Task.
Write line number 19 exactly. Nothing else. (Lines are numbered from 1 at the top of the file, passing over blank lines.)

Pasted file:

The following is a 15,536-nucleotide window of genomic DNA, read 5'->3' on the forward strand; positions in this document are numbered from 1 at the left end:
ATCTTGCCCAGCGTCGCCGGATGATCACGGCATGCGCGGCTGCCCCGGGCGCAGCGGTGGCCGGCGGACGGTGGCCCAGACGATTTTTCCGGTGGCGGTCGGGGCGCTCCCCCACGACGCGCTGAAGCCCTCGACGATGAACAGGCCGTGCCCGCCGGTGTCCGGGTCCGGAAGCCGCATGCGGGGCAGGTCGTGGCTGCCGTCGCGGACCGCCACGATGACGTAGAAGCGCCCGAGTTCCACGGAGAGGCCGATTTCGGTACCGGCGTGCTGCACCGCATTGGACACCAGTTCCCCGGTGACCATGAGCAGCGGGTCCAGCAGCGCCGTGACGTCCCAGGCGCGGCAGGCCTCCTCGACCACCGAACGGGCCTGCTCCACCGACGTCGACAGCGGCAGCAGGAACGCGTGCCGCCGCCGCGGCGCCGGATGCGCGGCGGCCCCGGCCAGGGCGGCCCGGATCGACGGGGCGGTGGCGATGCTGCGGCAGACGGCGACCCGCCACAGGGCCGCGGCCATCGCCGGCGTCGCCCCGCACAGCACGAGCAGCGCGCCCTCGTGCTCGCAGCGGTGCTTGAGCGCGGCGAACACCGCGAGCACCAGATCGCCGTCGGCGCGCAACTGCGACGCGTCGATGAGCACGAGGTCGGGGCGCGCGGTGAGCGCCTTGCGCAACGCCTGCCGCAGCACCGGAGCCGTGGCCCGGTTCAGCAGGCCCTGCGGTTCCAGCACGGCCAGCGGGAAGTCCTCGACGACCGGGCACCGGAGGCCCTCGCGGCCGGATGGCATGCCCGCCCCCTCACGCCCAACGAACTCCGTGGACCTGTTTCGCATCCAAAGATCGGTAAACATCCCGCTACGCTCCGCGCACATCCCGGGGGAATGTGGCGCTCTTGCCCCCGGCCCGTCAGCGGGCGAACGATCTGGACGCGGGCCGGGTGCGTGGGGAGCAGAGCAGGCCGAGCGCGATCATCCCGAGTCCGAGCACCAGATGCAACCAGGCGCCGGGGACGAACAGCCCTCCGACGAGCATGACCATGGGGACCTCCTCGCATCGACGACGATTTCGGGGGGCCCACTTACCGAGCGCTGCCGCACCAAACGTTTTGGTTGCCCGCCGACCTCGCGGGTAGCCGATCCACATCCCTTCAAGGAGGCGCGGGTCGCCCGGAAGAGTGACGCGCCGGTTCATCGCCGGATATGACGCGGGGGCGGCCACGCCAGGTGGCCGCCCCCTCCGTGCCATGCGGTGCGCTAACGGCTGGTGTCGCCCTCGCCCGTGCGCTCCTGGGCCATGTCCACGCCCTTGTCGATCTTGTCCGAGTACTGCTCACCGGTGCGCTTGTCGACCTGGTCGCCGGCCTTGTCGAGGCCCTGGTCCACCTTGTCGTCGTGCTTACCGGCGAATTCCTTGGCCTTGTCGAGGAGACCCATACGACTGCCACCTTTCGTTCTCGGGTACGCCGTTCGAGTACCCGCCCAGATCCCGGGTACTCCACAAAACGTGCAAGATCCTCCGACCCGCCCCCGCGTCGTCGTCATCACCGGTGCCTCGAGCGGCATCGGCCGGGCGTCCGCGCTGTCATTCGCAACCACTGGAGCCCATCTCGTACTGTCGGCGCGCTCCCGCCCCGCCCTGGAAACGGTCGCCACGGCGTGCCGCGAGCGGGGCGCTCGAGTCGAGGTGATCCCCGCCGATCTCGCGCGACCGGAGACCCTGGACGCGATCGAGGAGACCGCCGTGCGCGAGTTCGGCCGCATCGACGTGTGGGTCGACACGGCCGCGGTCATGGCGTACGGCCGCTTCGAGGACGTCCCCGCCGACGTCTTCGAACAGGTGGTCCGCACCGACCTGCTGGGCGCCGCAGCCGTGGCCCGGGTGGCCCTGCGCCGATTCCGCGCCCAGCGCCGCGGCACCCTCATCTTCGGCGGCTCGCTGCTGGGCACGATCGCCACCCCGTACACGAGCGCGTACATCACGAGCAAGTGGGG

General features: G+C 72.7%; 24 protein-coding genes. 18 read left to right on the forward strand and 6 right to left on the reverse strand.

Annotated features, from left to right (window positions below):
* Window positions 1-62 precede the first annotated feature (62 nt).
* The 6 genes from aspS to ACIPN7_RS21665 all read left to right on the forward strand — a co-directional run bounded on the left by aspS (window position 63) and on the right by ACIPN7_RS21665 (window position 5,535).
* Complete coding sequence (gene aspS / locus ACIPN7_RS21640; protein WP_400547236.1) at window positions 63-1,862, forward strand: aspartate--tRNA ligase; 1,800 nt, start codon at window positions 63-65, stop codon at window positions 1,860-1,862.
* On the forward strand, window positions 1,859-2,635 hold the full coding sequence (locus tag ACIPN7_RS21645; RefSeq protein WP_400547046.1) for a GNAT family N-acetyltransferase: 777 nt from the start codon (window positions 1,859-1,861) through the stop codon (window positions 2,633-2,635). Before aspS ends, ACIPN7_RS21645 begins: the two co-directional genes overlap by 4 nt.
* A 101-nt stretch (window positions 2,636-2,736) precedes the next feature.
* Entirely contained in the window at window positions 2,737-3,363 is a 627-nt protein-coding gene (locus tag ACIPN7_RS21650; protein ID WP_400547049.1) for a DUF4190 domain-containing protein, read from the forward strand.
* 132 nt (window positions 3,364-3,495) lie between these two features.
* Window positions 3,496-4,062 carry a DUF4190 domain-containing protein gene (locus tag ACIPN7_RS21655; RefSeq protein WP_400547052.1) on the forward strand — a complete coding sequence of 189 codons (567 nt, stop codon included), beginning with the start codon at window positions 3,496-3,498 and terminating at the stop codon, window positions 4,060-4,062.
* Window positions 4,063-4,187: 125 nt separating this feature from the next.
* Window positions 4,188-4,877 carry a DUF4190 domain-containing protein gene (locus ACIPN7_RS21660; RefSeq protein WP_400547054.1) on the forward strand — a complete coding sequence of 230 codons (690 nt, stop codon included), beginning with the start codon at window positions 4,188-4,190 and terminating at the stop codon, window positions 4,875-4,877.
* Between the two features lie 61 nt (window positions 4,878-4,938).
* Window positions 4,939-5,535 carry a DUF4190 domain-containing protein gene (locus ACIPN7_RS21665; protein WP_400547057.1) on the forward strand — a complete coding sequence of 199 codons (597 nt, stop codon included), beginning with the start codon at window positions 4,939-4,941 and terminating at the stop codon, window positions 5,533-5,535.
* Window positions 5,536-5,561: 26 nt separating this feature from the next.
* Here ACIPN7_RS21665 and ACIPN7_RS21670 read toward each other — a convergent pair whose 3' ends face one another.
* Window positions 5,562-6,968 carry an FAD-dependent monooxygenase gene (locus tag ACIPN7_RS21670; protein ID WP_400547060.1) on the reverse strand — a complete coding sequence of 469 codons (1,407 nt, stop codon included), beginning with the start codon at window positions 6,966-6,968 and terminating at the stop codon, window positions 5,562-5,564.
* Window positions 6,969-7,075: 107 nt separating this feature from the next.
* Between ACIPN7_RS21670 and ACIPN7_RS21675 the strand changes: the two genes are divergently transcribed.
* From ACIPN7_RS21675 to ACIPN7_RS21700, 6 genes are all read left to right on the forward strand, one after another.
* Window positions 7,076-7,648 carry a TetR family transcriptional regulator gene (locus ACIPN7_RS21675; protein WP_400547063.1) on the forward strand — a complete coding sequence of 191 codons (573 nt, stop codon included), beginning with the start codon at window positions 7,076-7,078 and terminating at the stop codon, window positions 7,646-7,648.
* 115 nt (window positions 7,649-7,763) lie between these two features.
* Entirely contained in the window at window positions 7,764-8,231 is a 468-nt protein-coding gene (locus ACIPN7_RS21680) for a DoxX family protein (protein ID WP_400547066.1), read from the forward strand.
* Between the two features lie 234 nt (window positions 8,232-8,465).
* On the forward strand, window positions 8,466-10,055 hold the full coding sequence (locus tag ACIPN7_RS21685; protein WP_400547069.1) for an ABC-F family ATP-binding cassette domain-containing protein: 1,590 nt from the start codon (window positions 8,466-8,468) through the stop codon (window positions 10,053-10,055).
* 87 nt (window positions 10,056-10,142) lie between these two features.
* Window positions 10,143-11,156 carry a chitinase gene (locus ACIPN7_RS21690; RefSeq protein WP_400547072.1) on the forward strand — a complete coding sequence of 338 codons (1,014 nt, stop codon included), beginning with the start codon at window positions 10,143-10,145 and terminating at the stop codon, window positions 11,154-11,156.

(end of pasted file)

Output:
* Window positions 5,562-6,968 carry an FAD-dependent monooxygenase gene (locus tag ACIPN7_RS21670; protein ID WP_400547060.1) on the reverse strand — a complete coding sequence of 469 codons (1,407 nt, stop codon included), beginning with the start codon at window positions 6,966-6,968 and terminating at the stop codon, window positions 5,562-5,564.